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Building a bond like no other

Staff Sgt. Benjamin Vanney, 366th Security Forces Squadron military working dog handler, plays with military working dog Ronny, Feb. 24, 2015, at Mountain Home Air Force Base, Idaho. Vanney and Rony have already started to form a bond after only knowing each other for a week. (U.S. Air Force photo by Senior Airman Malissa Lott/RELEASED)

Staff Sgt. Benjamin Vanney, 366th Security Forces Squadron military working dog handler, plays with military working dog Ronny, Feb. 24, 2015, at Mountain Home Air Force Base, Idaho. Vanney and Rony have already started to form a bond after only knowing each other for a week. (U.S. Air Force photo by Senior Airman Malissa Lott/RELEASED)

Ronny, a military working dog, plays outside Feb. 24, 2015, at Mountain Home Air Force Base, Idaho. Staff Sgt. Benjamin Vanney, 366th Security Forces Squadron military working dog handler, uses his experiences with past dogs to train Ronny. (U.S. Air Force photo by Senior Airman Malissa Lott/RELEASED)

Ronny, a military working dog, plays outside Feb. 24, 2015, at Mountain Home Air Force Base, Idaho. Staff Sgt. Benjamin Vanney, 366th Security Forces Squadron military working dog handler, uses his experiences with past dogs to train Ronny. (U.S. Air Force photo by Senior Airman Malissa Lott/RELEASED)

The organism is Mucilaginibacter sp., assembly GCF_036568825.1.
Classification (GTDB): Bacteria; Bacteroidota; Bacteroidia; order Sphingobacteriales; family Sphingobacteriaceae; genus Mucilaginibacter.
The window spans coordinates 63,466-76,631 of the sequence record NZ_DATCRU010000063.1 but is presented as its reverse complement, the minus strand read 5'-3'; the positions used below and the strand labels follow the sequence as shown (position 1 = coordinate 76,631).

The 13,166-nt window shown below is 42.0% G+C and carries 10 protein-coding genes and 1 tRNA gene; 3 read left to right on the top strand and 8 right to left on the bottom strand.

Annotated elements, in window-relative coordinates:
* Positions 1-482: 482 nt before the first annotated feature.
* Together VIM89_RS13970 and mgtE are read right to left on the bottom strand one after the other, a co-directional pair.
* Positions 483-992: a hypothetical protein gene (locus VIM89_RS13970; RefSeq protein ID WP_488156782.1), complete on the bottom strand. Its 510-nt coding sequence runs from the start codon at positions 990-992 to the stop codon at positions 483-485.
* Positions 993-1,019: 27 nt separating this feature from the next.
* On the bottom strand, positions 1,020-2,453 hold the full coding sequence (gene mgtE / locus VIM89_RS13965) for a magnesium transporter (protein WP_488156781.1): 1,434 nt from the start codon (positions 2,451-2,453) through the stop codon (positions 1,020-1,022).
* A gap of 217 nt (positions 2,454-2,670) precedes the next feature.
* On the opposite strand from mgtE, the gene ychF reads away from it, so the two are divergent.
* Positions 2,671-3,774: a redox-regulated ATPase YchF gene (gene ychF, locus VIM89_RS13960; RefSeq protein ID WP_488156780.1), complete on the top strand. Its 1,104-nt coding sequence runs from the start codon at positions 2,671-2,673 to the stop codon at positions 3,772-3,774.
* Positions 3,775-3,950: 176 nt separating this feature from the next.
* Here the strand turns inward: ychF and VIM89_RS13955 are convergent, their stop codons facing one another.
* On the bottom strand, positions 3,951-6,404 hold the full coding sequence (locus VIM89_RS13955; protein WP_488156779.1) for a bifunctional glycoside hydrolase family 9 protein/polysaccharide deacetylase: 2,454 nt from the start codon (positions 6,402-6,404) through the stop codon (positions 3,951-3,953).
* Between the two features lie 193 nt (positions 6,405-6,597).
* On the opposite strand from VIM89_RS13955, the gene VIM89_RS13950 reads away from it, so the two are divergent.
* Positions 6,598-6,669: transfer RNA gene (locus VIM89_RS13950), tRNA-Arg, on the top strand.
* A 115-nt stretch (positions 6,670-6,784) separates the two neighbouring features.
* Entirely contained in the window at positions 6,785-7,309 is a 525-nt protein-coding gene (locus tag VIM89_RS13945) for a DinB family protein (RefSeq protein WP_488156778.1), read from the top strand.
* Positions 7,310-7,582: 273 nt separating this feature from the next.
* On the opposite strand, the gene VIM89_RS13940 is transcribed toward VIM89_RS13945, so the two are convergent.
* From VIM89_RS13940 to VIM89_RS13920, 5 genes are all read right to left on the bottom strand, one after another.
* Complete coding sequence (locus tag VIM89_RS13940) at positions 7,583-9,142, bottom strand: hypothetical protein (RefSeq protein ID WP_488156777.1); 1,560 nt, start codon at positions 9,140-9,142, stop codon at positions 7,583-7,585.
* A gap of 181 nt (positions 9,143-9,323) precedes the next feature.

Staff Sgt. Benjamin Vanney, 366th Security Forces Squadron military working dog handler, sits with Rony Feb. 24, 2015, at Mountain Home Air Force Base, Idaho. By playing, Ronny and Vanney have formed a bond which is a crucial part of the military working dog team. (U.S. Air Force photo by Senior Airman Malissa Lott/RELEASED)

Staff Sgt. Benjamin Vanney, 366th Security Forces Squadron military working dog handler, sits with Rony Feb. 24, 2015, at Mountain Home Air Force Base, Idaho. By playing, Ronny and Vanney have formed a bond which is a crucial part of the military working dog team. (U.S. Air Force photo by Senior Airman Malissa Lott/RELEASED)

Staff Sgt. Benjamin Vanney, 366th Security Forces Squadron working dog handler, and his wife, Emma, pose for a photo at the Grand Canyon during a vacation. The Vanneys spend much of their free time outdoors. (Courtesy photo)

Staff Sgt. Benjamin Vanney, 366th Security Forces Squadron working dog handler, and his wife, Emma, pose for a photo at the Grand Canyon during a vacation. The Vanneys spend much of their free time outdoors. (Courtesy photo)